sun 22/04/2018

Brahms: A German Requiem, ENO Chorus, Wigglesworth, St George's Hanover Square | reviews, news & interviews

Brahms: A German Requiem, ENO Chorus, Wigglesworth, St George's Hanover Square

Brahms: A German Requiem, ENO Chorus, Wigglesworth, St George's Hanover Square

Interiority as well as intensity from the ENO Chorus in a classic work

The ENO Chorus with their Olivier Award

There aren’t many opera choruses I’d want to hear singing Brahms’ Requiem, and still fewer I’d rush to hear. But the Olivier Award-winning ENO chorus is a different beast altogether – as responsive and flexible of tone as it is skilled with an all-out musical punch – and more than capable of finding the interiority as well as the intensity in this choral classic.

Singing the English translation in the composer’s own arrangement for chorus, soloists and piano-duet, the ENO choristers showed their full dramatic range in a performance that all but blew the doors off St George’s Hanover Square, such was the force of its conviction. (Take note, audiences for future performances in Notting Hill and Waterloo, and sit well back.)

There was more than music on display last night

Speeds under Mark Wigglesworth are so fast that the whole work comes in at under an hour, but thanks to some detailed attention to phrasing and articulation that’s never less than precise, there’s no sense of rush except where he intends it. He certainly raises an exhilarating sweat in the “Worthy art Thou” fugue – nothing staid or expansive here – barely letting up even after the movement blows itself beyond climax, and the earlier “But the righteous souls” is no less swift. Stripped of the weight of a full orchestra, it’s as though the music has cut its anchor, and allows itself to be tossed freely about in the wind and waves of Brahms’ counterpoint.

Playing a long game of the second movement (“Behold all flesh is as the grass”), Wigglesworth (pictured right) keeps his forces on a tight rein, holding back volume until the eventual release comes with a rush of emotional adrenalin all the more potent for disappearing almost as soon as it is delivered. The whole arc of the work is beautifully calibrated here, delivering us from quietest, barely-breathed beginnings to the certainty and warmth of the soprano opening to the final movement “Blessed are the dead”, supported with all the delicacy of the missing strings by pianists Kate Golla and Chris Hopkins.

It’s lovely to see a current Harewood Artist (soprano Eleanor Dennis, pictured left) and a former Harewood Artist (baritone Benedict Nelson) as soloists, Dennis crowning the exquisite “Ye now are sorrowful” with full tone and emotional generosity, and Nelson finding an almost English-song intimacy to his contributions.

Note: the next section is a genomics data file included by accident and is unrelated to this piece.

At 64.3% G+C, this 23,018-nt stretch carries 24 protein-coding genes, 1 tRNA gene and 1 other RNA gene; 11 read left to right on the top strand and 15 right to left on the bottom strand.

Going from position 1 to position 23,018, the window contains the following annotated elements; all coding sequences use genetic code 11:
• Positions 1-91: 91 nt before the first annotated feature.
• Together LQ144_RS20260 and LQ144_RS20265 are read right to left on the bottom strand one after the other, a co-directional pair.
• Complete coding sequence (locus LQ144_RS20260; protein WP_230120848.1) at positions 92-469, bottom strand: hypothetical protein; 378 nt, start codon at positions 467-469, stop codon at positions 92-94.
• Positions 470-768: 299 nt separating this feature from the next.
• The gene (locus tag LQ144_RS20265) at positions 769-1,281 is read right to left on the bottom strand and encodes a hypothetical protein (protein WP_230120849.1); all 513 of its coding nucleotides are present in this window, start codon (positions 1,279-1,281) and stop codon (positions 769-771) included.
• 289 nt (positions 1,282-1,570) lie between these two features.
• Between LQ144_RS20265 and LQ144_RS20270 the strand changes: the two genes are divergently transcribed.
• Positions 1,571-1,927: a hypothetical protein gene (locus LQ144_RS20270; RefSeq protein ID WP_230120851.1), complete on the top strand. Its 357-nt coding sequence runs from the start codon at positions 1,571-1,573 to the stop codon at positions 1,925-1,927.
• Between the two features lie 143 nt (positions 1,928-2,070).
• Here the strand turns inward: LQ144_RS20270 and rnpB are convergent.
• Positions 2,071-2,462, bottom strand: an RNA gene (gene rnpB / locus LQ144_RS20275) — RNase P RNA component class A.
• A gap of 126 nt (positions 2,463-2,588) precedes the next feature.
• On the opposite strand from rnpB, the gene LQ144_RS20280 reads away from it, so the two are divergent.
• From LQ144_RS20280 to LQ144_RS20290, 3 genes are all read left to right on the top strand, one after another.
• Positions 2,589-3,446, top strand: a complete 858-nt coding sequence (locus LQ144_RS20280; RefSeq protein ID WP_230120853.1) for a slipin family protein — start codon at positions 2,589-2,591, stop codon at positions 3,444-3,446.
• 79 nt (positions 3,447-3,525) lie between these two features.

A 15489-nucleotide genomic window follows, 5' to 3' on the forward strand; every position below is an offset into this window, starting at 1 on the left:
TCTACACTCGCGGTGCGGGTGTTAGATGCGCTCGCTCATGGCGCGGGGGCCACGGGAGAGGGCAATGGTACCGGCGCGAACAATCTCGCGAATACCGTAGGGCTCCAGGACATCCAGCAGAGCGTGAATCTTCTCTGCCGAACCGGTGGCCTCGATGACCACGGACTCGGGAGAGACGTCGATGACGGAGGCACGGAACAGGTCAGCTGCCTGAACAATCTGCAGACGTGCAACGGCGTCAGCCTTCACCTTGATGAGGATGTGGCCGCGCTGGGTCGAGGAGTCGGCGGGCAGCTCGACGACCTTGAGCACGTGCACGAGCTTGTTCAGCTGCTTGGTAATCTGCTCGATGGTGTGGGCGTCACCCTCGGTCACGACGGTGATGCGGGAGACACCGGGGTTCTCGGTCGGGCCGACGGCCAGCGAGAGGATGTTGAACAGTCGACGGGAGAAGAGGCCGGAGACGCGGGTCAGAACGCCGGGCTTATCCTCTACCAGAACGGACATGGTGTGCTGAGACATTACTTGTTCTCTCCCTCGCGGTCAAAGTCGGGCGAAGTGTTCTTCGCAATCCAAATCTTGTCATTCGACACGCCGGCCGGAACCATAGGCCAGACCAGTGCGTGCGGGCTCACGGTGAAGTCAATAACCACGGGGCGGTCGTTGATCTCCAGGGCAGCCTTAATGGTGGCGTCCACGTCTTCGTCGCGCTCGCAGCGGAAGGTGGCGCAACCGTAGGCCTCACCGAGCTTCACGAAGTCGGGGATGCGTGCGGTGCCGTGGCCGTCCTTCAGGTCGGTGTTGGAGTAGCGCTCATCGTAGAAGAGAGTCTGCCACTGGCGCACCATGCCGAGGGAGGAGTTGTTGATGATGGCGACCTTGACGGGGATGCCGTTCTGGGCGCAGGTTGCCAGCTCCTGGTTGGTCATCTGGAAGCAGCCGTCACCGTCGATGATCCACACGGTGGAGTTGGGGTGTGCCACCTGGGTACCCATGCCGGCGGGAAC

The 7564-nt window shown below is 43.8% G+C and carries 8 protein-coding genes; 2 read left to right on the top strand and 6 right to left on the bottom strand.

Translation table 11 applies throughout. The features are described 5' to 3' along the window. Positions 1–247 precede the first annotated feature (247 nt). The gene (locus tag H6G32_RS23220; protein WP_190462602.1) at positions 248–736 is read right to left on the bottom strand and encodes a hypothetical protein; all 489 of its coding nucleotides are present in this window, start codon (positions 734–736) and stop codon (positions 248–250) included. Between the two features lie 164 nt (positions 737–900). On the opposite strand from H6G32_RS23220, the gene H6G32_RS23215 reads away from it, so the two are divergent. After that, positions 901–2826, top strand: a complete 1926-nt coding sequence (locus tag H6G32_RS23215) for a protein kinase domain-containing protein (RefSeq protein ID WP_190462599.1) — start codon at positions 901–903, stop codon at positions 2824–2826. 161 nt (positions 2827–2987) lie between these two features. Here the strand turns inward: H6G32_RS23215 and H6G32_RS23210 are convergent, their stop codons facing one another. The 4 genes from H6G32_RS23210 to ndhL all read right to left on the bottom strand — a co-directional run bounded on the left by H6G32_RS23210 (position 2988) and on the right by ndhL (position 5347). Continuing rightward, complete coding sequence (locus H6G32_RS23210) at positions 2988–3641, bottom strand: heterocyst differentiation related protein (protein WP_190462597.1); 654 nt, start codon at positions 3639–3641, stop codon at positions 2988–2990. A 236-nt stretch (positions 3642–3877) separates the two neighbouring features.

But of course there was more than music on display last night. To see a chorus under threat singing with such wholehearted intensity and conviction for recently departed music director Mark Wigglesworth was powerful, and not a little bit moving. Surely this, if nothing else, must persuade the writers of certain wrongheaded editorials that the conductor’s departure was anything but the gesture of abandonment and personal pique that they have painted it. No one witnessing the camaraderie and passion of this performance could doubt the devotion of conductor to chorus or chorus to conductor. ENO may have let Wigglesworth slip through their fingers, but there’s still time for them to recognise the outstanding asset they still have in their chorus.

@AlexaCoghlan

To see a chorus under threat singing with such wholehearted intensity and conviction for recently departed music director Mark Wigglesworth was powerful

rating

Editor Rating: 
4
Average: 4 (1 vote)

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Comments

Well declared, Alexandra, about those shameful editorials. Had the writers asked ANYONE in the ENO Chorus what they thought about their Music Director - and it's love all round - they wouldn't have written the speculative nonsense they did. Bad journalism.

Can't wait to hear this at the last performance.

"all but blew the doors off St George’s Hanover Square, such was the force of its conviction. (Take note, audiences for future performances in Notting Hill and Waterloo, and sit well back.)"  To me, at the Notting Hill performance, seeing these things as positives would be at the extreme end of charitable.  

just back from the gloriously sung and played Brahms. My ears and the church doors stayed on but my heart soared to hear and see such splendid professionalism. What a blast! Hmmm, I thought, this close-knit gang should go it alone a lot more. Wonderful

.

Totally agree with both Mary and Alexandra (I, too, caught this last performance). And such clarity in the (English) words, no doubt because the phrasing was so shaped. Three cheers for the enterprise of chorus, music staff and Wigglesworth for putting on these concerts. May it be an annual occurrence even when the ENO's greatest Music Director is no longer officially in the post.

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